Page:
3. Visuals

Why we love it: Obviously, Louis Grenier plays around with this newsletter by creating a really bad design to market his upcoming mini-course. It gets attention. It makes you laugh (at least we did). It's memorable.

Don't be afraid of movement in your newsletters, either. GIFs are your friend. Morning Brew consistently weaves them into their emails. Don't force them. But if an opportunity presents itself, why not?

4. A Clear Purpose

Why we love it: Paul Jarvis includes this at the beginning of every newsletter he sends. Even though most people probably know who you are and why you're emailing them, a modest reminder is always helpful. Try to sum up the purpose of your newsletter in a single sentence. What value do you promise to deliver?

5. A Distinct Brand Voice

Why we love it: This is an excellent example of a newsletter that carries a recognizable tone. Everything that Cole Schafer writes is edgy. Bold. Irreverent.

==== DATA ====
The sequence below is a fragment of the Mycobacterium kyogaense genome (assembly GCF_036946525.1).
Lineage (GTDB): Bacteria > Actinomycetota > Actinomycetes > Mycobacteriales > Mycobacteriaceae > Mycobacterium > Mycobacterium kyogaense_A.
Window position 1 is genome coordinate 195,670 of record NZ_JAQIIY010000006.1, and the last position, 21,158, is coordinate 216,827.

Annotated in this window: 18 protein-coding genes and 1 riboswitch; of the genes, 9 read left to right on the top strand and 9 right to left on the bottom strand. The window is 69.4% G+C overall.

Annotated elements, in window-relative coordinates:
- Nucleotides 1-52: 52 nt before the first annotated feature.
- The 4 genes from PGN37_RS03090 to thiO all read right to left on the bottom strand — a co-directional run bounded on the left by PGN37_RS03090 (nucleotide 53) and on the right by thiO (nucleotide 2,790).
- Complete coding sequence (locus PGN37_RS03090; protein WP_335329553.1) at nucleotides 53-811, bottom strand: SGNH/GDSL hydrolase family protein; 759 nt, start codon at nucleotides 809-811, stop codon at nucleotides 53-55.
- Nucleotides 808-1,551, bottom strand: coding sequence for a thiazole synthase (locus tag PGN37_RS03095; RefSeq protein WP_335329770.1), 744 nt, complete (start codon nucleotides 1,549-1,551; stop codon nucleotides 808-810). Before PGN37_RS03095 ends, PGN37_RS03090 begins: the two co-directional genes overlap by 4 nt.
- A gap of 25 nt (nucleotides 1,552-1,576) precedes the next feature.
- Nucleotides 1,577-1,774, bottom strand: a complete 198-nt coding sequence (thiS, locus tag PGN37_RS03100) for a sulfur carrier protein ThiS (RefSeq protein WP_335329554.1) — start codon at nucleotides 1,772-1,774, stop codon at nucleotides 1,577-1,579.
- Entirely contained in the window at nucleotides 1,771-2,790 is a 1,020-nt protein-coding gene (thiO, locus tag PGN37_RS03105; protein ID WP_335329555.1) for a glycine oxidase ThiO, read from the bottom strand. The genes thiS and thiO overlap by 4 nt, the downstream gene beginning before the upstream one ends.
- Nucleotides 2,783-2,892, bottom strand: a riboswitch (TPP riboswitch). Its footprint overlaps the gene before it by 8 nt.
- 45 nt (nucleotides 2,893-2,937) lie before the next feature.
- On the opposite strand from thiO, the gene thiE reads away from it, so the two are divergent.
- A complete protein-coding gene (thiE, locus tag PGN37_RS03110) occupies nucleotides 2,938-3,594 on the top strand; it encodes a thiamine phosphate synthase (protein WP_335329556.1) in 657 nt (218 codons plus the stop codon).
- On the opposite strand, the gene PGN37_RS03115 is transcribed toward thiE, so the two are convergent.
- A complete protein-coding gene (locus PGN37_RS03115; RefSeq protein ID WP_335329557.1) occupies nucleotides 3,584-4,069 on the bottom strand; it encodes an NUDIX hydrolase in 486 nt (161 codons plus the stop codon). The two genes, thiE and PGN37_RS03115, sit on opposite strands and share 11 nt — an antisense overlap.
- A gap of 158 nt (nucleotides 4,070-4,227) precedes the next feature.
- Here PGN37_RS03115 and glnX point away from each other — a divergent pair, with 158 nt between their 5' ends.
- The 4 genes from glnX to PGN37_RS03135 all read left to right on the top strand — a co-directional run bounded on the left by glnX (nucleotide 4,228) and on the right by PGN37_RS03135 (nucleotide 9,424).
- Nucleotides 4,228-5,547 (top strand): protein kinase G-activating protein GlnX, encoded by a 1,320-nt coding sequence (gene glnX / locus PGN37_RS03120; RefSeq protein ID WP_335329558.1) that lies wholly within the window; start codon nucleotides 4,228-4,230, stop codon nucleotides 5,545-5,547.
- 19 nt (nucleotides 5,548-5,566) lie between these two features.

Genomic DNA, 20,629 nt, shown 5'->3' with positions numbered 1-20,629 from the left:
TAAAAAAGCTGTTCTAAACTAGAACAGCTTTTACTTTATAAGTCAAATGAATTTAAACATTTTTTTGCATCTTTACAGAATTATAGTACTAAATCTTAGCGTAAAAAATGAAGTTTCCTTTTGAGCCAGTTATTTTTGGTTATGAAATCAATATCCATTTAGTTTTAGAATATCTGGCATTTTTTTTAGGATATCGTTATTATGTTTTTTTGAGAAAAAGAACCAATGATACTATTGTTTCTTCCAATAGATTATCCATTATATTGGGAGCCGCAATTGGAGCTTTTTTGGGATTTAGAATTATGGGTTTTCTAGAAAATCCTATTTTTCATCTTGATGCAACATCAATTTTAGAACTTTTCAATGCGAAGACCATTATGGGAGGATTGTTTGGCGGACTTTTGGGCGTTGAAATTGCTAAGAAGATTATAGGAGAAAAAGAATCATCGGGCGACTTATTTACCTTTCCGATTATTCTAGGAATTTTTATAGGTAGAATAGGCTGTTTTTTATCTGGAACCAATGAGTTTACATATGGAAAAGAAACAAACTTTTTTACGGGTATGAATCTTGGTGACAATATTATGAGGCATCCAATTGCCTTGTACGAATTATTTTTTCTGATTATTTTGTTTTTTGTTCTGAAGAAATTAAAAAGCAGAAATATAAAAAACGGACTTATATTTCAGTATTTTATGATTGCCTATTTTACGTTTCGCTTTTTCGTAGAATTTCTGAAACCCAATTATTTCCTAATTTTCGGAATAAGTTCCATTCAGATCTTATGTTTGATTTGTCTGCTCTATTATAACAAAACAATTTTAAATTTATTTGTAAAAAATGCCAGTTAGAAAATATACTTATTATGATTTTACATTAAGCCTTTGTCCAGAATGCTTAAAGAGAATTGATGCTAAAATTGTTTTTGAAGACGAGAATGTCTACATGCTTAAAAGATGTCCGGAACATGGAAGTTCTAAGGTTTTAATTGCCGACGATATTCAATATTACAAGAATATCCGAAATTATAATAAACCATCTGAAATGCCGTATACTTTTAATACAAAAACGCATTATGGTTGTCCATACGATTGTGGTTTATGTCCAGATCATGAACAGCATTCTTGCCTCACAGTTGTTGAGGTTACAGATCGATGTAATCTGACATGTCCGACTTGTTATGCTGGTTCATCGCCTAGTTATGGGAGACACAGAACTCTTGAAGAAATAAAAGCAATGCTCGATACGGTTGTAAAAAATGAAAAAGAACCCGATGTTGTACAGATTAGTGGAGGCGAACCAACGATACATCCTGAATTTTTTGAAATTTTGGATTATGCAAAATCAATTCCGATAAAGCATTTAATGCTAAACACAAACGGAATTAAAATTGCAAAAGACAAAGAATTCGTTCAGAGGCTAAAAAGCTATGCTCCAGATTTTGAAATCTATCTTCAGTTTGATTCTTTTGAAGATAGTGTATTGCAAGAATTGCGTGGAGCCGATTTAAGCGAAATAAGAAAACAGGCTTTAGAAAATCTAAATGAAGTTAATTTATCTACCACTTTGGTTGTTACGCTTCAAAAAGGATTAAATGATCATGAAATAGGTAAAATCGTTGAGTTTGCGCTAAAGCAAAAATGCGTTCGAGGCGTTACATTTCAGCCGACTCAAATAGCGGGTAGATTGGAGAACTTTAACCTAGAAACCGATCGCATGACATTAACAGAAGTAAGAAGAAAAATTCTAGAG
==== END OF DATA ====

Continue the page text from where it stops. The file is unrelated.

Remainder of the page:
Most agents wouldn't know how to describe their voice, or even know what their voice is. That's OK. The more you write, the more you'll find out what your style is.

What tones do you want to come across in your newsletter? Start there. Let those guide your writing. 

Here are few examples:

  • Compassionate

  • Confident

  • Enthusiastic

  • Informative

  • Reflective

  • Serious

  • Factual

  • Matter-of-fact

  • Comical

  • Hopeful

6. Short Paragraphs

Why we love it: It's extremely readable. Most people scan our emails. Only 16% read it word-for-word. Writing in short sections like Jo from Copyhackers does here makes it easier for them to read quickly and still get as much information as possible.